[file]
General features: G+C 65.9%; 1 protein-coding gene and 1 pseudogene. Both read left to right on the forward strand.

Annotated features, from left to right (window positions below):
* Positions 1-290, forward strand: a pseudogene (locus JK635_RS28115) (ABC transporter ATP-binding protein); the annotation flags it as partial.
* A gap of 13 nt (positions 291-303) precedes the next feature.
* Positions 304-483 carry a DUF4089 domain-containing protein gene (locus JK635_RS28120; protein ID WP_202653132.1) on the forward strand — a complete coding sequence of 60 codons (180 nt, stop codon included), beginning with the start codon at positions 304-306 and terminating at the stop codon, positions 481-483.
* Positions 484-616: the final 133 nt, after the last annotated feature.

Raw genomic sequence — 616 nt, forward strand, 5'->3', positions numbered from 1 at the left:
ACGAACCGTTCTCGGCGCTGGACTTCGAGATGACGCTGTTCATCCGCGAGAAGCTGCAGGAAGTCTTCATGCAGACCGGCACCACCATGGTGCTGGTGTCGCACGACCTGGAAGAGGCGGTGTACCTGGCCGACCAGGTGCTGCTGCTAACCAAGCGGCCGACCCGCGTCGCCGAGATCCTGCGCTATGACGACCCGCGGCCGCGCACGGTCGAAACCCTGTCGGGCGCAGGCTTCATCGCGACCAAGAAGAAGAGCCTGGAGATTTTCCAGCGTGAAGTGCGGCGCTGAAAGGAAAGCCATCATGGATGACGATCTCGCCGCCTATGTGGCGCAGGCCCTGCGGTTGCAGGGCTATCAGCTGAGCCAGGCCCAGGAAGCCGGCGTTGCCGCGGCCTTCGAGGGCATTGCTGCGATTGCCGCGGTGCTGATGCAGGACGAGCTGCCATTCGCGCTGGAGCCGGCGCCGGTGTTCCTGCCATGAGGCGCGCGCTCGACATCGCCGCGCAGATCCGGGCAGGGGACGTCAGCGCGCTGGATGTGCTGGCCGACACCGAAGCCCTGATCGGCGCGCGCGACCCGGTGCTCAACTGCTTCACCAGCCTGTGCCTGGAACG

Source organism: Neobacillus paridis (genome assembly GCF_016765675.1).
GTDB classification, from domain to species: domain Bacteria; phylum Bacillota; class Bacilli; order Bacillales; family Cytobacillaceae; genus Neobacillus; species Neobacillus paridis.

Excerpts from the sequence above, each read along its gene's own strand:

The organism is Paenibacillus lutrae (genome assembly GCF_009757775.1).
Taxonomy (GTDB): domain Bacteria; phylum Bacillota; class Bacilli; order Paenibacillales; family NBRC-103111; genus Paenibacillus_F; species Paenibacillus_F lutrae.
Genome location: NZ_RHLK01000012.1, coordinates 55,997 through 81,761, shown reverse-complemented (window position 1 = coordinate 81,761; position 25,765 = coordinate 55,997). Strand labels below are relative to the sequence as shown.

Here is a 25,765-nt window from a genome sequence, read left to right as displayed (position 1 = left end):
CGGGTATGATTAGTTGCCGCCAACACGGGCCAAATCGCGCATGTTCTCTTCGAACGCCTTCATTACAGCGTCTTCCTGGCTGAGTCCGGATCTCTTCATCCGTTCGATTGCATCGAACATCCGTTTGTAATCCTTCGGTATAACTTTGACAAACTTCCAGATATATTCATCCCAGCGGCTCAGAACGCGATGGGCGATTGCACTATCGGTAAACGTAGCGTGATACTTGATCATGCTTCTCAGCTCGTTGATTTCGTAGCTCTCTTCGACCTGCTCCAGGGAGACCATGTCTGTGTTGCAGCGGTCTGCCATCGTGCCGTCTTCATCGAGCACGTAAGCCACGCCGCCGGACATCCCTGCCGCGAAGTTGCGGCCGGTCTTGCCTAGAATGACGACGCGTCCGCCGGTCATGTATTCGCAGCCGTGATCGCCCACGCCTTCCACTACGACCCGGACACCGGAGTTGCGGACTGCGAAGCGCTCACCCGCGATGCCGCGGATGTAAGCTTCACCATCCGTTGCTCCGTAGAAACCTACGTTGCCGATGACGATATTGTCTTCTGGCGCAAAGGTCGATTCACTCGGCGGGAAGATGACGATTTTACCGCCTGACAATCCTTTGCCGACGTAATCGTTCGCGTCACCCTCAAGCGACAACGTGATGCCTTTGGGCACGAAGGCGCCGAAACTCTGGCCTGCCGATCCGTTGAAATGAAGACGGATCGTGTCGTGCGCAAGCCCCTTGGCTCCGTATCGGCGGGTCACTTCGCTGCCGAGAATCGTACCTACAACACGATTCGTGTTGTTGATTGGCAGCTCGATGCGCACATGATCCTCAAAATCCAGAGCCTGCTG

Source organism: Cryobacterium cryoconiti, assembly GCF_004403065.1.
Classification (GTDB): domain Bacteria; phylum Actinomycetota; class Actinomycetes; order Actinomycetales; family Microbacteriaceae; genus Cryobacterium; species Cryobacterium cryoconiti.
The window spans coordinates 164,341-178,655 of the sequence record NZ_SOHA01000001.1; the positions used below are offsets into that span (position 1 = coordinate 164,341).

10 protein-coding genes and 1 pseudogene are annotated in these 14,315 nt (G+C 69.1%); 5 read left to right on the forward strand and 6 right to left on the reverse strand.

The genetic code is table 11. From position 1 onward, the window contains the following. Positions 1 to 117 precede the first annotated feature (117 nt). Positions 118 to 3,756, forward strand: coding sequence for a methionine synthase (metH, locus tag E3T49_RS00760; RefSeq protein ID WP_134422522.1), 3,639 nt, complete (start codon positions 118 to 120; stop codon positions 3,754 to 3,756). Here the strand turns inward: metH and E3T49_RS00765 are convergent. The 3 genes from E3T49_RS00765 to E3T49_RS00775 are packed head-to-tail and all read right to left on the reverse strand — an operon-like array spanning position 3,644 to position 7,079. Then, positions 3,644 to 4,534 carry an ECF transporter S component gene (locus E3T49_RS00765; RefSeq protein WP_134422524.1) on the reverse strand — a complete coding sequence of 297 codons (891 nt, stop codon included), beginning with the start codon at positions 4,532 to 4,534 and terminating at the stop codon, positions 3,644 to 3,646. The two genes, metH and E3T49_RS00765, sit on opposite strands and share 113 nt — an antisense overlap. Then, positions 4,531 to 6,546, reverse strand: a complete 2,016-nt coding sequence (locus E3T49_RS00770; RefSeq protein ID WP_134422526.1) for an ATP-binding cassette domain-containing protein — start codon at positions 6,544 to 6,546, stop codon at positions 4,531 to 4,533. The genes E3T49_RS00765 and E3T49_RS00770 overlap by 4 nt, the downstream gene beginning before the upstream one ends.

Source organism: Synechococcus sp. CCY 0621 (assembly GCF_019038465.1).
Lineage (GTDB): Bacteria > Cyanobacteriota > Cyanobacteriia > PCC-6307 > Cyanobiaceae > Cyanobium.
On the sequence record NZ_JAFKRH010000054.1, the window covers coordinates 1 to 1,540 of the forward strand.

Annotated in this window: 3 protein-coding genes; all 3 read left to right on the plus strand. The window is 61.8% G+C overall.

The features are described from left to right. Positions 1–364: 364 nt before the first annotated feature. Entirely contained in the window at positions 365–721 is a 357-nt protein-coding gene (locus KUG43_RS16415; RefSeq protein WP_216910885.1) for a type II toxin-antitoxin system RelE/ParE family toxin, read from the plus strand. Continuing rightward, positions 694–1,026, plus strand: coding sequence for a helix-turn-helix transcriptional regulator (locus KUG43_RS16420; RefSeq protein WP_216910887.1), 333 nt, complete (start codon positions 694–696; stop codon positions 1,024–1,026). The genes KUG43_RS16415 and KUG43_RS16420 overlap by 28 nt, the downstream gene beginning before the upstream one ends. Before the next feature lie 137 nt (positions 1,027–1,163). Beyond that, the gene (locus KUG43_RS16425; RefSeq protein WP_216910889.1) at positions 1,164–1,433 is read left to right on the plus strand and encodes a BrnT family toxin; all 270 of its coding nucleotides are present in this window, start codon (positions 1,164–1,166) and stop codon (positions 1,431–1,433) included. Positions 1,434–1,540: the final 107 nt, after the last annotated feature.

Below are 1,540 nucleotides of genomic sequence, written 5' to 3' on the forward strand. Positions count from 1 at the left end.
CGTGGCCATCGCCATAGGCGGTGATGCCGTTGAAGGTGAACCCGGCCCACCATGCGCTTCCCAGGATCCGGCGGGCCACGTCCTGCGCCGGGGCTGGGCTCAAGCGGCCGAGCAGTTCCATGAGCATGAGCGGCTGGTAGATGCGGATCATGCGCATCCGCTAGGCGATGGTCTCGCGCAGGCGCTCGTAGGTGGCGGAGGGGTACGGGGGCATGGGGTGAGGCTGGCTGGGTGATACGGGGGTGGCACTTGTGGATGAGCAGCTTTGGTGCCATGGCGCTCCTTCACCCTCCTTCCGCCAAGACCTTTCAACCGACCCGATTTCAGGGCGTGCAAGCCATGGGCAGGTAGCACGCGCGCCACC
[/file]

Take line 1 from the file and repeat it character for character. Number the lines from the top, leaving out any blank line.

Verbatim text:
General features: G+C 65.9%; 1 protein-coding gene and 1 pseudogene. Both read left to right on the forward strand.